The UN Decade is a global movement to unlock the knowledge needed to reverse the cycle of decline in ocean health and create improved conditions for sustainable development of the ocean.

Partnerships are a key element of The Ocean Race’s award-winning ‘Racing with Purpose’ sustainability programme, which brings together a range of tangible ways that the race can have a positive impact on the marine environment.

Working with 11th Hour Racing — founding partner of the Racing with Purpose programme and a Premier Partner of The Ocean Race — the race organisers are holding high-level summits to drive global decision-makers to create policies to protect and govern the ocean, contributing vital data about the state of the seas to leading scientific organisations, equipping children with the knowledge to help the ocean and much more.

Published in Volvo Ocean Race
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With just one year to go to the start gun for leg one of The Ocean Race 2022-23, the countdown is on and Ulysse Nardin, the pioneering Swiss watch manufacturer, has become the official timekeeper of the race.

Ulysse Nardin has strong links to the maritime world, dating back to its founding in 1846. From the original inspiration of exploration that led to the creation of their first marine chronometer, to the nautical inspirations of their contemporary creations, Ulysse Nardin has always maintained a close relationship with the ocean.

In its role as official timing partner of The Ocean Race, Ulysse Nardin will be responsible for all official race timings, including start countdowns, leg timings and finishes.

Additionally, Ulysse Nardin will be at the heart of the 24-hour Speed Challenge. During racing, each boat in both the one-design VO65 class and the flying, foiling IMOCA class is constantly monitored via race control. A rolling, 24-hour distance record is maintained throughout the leg and the boat in each class with the top distance covered in each leg wins the speed challenge.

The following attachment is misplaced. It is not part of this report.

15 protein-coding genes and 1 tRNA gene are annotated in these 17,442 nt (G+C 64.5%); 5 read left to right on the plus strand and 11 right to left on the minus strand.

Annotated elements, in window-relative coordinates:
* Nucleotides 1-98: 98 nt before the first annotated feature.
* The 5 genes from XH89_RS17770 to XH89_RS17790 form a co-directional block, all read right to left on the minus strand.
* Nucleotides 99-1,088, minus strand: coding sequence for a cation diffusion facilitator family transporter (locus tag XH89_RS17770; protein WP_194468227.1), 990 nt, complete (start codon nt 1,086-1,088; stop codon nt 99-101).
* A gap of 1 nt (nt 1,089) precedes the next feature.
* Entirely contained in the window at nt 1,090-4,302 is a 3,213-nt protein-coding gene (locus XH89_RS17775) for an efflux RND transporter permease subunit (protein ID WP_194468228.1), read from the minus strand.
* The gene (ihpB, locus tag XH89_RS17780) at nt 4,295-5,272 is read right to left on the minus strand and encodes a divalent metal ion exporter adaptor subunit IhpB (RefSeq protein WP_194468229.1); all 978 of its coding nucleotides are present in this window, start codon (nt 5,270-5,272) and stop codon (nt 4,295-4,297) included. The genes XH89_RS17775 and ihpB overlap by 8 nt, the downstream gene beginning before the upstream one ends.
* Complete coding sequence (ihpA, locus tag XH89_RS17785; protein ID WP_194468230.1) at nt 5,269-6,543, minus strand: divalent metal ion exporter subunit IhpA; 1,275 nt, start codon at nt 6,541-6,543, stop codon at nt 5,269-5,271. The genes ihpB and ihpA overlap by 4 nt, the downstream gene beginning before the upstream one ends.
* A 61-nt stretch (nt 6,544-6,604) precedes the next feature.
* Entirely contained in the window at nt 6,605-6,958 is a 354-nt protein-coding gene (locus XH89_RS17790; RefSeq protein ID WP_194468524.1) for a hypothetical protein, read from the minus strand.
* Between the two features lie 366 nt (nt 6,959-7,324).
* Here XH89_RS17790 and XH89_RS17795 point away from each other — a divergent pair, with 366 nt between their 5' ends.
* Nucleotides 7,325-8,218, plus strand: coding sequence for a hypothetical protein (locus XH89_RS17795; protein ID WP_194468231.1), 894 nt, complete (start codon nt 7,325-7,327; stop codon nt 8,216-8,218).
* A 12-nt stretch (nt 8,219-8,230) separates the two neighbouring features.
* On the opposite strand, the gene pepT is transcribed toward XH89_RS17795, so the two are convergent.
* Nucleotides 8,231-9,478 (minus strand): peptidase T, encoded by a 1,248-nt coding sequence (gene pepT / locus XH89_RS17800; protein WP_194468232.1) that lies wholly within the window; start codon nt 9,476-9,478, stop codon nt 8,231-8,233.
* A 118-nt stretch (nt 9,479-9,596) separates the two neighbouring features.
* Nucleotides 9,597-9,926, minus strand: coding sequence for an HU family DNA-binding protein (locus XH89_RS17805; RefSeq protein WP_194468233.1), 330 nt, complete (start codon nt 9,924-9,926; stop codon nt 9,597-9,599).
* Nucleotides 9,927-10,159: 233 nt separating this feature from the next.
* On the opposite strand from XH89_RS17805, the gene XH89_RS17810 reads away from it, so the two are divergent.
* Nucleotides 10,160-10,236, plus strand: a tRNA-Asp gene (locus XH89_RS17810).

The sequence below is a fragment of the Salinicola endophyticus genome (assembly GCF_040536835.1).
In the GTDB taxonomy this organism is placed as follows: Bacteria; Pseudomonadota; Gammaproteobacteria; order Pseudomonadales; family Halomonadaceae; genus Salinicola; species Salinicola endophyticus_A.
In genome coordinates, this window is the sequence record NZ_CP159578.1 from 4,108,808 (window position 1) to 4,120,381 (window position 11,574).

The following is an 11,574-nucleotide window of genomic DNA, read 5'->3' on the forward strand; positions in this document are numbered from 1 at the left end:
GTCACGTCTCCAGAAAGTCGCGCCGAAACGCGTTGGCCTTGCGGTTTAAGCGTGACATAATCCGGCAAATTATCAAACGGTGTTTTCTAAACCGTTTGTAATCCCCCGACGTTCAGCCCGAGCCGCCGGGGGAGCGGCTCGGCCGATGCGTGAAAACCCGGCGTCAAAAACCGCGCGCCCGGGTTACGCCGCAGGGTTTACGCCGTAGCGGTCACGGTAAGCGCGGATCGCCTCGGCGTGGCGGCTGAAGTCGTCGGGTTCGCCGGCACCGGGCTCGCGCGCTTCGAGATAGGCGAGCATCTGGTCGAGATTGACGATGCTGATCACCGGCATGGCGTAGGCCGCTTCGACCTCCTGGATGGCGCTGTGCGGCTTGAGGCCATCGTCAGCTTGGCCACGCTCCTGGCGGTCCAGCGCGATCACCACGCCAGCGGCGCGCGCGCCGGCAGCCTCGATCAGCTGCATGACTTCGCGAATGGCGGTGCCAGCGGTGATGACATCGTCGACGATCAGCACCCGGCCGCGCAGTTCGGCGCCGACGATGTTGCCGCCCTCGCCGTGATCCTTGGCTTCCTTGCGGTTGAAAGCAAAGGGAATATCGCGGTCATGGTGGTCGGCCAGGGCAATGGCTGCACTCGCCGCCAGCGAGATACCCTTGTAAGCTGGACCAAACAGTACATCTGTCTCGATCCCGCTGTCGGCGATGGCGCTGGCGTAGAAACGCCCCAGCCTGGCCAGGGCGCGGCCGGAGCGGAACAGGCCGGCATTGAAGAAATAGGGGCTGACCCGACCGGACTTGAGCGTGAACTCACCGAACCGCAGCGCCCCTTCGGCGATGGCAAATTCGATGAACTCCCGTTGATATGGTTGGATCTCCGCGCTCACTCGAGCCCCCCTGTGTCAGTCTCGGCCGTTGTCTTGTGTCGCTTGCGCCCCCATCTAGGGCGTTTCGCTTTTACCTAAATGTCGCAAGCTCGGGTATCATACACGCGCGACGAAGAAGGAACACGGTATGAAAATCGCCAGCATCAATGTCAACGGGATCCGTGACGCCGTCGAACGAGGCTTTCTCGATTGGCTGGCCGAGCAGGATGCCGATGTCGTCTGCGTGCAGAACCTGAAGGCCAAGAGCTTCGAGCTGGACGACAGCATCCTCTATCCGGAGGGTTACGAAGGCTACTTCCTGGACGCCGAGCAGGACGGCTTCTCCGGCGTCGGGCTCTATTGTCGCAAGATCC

In the 2017-18 edition of the Race, Team AkzoNobel set a new 24-hour distance record for the event — the mark to beat is 602.51 nautical miles (1,116 km), or an average speed of an incredible 25.1 knots (46.5 km/h).

Beyond its role as official timing partner, Ulysse Nardin is also the Time to Act partner of The Ocean Race, committing to the responsible use and conservation of the world’s ocean.

“The sea has always been part of our world and exploration has always been our spearhead,” said Patrick Pruniaux, chief executive of Ulysse Nardin.

“Every day, Ulysse Nardin pushes the limits in all fields: technique, design and innovation. Now we are also bringing the same intensity to bear on sustainability.”

“As sailors, we have absolute respect for the ocean and we have found these same values in Ulysse Nardin, who has a long heritage with sailors and the sea,” said Richard Brisius, race chairman of The Ocean Race.

“We have asked them to be our timekeepers. In addition to the sporting aspect of our partnership, Ulysse Nardin will help us to respect the pace of the sustainable initiatives that we are putting in place.

“Through our Racing with Purpose programme, developed in collaboration with founding partner 11th Hour Racing, we are involved in a race to restore our blue planet. A Ulysse Nardin watch is a timepiece of excellence, which by nature has a sustainable future, handed down from generation to generation.”

Last month The Ocean Race organisers announced the stopover dates for the 14th edition of the round-the-world yacht race, which kicks off in Alicante, Spain on 15 January 2023.

Published in Volvo Ocean Race

The Ocean Race 2022-23 will visit nine iconic international cities over a six-month period, with leg one starting from Alicante in Spain on 15 January 2023.

The start of the 14th edition of The Ocean Race will follow the Reyes holiday period in Spain, and see the two racing fleets — the foiling IMOCAs and one-design VO65s — depart on a 32,000 nautical mile (60,000 km) race around the world in separate divisions.

“The updated course and schedule for The Ocean Race 2022-23 provides an intense six-months of racing around the world and will challenge the best sailors and teams in a way that only The Ocean Race can do,” said race director Phil Lawrence.

“We have added the longest leg in the history of the event — taking the fleet three-quarters of the way around Antarctica — and for the first time the race will start and finish in the Mediterranean.

“The winners of this edition of The Ocean Race will need to demonstrate elite skill, consistency across all manner of sea conditions, and resilience in the face of the inevitable setbacks. This will be beyond anything they will have encountered in any other sailing.”

Viva Mexico in The Ocean Race Europe earlier this year | Credit: Jen Edney/Viva Mexico/The Ocean RaceViva Mexico in The Ocean Race Europe earlier this year | Credit: Jen Edney/Viva Mexico/The Ocean Race

The first leg is a 1,900 nautical mile sprint from Alicante to Cabo Verde, the first time the race has stopped at the African archipelago. Historically, the fleets have sailed past the islands as they head south down the Atlantic.

While in Cabo Verde, The Ocean Race will take part in its famed Ocean Week, with a focus on local and international sustainability issues.